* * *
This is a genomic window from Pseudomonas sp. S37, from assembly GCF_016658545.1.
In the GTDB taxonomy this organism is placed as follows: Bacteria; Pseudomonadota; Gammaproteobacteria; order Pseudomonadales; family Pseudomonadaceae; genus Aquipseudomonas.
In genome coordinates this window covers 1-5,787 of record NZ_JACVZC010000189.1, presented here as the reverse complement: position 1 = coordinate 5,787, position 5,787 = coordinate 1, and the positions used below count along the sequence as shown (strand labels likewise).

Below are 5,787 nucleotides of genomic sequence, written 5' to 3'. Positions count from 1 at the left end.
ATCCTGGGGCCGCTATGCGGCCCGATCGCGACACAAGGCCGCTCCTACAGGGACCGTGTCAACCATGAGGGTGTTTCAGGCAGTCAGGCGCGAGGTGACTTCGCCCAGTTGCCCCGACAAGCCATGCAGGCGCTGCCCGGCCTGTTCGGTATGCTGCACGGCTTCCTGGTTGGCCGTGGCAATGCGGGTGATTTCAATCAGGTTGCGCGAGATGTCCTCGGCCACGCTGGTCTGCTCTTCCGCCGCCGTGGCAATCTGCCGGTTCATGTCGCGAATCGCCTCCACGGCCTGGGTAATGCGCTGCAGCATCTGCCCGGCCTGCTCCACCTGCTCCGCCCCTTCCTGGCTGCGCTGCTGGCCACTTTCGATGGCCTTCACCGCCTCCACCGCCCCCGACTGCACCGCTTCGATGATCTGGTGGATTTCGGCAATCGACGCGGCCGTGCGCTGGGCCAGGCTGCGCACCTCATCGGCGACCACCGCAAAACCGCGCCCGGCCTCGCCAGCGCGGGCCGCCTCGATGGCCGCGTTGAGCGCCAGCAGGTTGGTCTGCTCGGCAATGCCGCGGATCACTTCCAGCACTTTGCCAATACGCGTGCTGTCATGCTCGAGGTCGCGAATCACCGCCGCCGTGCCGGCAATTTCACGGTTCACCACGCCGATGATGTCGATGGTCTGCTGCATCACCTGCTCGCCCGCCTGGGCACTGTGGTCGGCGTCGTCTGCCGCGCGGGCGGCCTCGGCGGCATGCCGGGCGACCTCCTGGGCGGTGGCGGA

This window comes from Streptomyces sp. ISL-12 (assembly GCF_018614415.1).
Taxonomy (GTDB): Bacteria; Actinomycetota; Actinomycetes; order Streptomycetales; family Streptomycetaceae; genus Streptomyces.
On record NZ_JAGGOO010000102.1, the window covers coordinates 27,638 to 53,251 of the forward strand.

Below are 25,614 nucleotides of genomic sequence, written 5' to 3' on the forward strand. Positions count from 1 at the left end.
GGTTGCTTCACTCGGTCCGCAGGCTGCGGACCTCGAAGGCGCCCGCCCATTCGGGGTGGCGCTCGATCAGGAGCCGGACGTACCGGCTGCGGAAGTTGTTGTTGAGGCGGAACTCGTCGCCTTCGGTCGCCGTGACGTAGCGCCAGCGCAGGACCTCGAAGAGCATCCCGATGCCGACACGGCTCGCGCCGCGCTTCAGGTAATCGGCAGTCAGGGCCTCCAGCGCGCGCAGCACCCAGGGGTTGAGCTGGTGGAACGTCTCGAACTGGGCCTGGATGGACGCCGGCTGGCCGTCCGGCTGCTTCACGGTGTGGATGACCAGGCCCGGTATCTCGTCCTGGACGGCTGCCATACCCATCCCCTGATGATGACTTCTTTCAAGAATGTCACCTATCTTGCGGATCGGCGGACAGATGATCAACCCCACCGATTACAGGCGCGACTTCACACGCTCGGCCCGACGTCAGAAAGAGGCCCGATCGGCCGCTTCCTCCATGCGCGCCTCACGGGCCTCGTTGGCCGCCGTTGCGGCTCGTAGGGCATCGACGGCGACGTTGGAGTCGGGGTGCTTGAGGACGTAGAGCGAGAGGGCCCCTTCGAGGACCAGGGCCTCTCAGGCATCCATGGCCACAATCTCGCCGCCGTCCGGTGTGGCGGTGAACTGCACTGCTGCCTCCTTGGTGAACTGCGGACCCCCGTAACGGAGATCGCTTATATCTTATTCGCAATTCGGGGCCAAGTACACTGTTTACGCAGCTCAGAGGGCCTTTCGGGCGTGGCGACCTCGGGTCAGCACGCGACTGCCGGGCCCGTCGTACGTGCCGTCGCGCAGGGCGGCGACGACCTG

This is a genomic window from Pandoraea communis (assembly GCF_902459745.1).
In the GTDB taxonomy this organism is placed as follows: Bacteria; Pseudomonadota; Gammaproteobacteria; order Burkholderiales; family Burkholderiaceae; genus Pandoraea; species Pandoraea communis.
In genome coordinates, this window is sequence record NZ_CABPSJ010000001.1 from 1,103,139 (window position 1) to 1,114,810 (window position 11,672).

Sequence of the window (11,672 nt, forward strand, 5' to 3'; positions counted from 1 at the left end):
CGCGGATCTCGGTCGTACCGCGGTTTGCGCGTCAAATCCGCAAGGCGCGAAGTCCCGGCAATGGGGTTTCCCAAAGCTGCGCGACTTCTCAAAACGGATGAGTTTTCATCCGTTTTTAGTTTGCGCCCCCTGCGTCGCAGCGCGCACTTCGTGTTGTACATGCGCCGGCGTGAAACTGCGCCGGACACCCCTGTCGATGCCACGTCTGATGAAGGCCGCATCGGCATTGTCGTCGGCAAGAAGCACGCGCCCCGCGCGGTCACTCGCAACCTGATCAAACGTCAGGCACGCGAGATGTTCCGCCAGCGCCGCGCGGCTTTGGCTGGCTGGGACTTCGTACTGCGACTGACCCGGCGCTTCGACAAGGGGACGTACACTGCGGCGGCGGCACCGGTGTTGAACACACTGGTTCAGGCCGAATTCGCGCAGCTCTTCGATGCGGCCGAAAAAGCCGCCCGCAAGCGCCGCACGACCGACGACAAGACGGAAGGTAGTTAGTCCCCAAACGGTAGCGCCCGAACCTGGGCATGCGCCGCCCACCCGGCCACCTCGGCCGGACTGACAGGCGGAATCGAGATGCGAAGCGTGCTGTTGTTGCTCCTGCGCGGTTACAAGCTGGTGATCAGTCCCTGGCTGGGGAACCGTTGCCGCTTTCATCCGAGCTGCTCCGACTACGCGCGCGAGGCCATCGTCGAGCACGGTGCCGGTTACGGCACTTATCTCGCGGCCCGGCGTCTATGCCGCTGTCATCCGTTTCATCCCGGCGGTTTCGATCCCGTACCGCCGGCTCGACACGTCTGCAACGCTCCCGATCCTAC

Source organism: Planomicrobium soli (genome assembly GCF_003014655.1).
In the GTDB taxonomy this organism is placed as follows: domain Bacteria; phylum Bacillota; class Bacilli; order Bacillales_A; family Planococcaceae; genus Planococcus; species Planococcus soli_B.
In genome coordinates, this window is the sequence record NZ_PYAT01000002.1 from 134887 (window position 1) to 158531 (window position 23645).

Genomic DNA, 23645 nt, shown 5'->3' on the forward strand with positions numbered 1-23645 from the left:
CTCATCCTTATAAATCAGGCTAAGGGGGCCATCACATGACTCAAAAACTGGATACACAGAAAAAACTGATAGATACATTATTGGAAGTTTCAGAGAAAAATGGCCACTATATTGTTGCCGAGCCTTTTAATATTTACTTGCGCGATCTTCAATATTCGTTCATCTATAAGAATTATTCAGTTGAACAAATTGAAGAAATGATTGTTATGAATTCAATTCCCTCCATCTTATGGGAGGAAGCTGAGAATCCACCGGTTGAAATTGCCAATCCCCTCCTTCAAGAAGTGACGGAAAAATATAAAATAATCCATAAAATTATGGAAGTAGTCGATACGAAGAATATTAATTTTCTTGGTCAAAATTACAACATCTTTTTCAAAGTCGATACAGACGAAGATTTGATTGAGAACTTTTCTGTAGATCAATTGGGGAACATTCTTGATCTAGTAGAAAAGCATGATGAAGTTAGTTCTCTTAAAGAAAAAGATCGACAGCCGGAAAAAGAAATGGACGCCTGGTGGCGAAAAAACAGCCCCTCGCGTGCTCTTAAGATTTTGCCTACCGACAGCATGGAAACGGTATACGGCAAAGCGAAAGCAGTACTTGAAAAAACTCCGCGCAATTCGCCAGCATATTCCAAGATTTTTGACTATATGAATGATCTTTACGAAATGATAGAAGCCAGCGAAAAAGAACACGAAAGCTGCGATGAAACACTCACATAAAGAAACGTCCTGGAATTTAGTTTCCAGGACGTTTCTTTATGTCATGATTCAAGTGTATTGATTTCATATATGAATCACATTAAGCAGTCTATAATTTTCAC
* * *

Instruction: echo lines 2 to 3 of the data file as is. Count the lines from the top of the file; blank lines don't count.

In the GTDB taxonomy this organism is placed as follows: Bacteria; Pseudomonadota; Gammaproteobacteria; order Pseudomonadales; family Pseudomonadaceae; genus Aquipseudomonas.
In genome coordinates this window covers 1-5,787 of record NZ_JACVZC010000189.1, presented here as the reverse complement: position 1 = coordinate 5,787, position 5,787 = coordinate 1, and the positions used below count along the sequence as shown (strand labels likewise).